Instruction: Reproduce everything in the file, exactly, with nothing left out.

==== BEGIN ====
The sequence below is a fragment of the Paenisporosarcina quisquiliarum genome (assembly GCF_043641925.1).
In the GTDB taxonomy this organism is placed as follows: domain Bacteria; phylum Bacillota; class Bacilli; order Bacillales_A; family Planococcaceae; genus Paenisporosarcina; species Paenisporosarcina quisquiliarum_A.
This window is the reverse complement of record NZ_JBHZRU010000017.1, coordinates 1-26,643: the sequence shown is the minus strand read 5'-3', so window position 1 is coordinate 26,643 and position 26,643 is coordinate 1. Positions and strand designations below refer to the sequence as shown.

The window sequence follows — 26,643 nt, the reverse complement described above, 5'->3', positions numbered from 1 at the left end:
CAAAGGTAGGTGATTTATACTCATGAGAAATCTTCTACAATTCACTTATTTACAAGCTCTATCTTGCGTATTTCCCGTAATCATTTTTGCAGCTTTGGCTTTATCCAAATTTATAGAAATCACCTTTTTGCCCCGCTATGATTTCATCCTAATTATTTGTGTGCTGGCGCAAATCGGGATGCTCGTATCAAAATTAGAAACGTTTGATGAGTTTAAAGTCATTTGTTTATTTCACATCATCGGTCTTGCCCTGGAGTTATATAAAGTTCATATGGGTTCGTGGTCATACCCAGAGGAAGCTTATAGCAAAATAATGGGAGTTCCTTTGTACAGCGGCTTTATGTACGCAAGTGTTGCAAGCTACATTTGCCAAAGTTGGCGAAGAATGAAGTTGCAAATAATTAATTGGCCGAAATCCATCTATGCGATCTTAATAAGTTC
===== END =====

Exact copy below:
The sequence below is a fragment of the Paenisporosarcina quisquiliarum genome (assembly GCF_043641925.1).
In the GTDB taxonomy this organism is placed as follows: domain Bacteria; phylum Bacillota; class Bacilli; order Bacillales_A; family Planococcaceae; genus Paenisporosarcina; species Paenisporosarcina quisquiliarum_A.
This window is the reverse complement of record NZ_JBHZRU010000017.1, coordinates 1-26,643: the sequence shown is the minus strand read 5'-3', so window position 1 is coordinate 26,643 and position 26,643 is coordinate 1. Positions and strand designations below refer to the sequence as shown.

The window sequence follows — 26,643 nt, the reverse complement described above, 5'->3', positions numbered from 1 at the left end:
CAAAGGTAGGTGATTTATACTCATGAGAAATCTTCTACAATTCACTTATTTACAAGCTCTATCTTGCGTATTTCCCGTAATCATTTTTGCAGCTTTGGCTTTATCCAAATTTATAGAAATCACCTTTTTGCCCCGCTATGATTTCATCCTAATTATTTGTGTGCTGGCGCAAATCGGGATGCTCGTATCAAAATTAGAAACGTTTGATGAGTTTAAAGTCATTTGTTTATTTCACATCATCGGTCTTGCCCTGGAGTTATATAAAGTTCATATGGGTTCGTGGTCATACCCAGAGGAAGCTTATAGCAAAATAATGGGAGTTCCTTTGTACAGCGGCTTTATGTACGCAAGTGTTGCAAGCTACATTTGCCAAAGTTGGCGAAGAATGAAGTTGCAAATAATTAATTGGCCGAAATCCATCTATGCGATCTTAATAAGTTC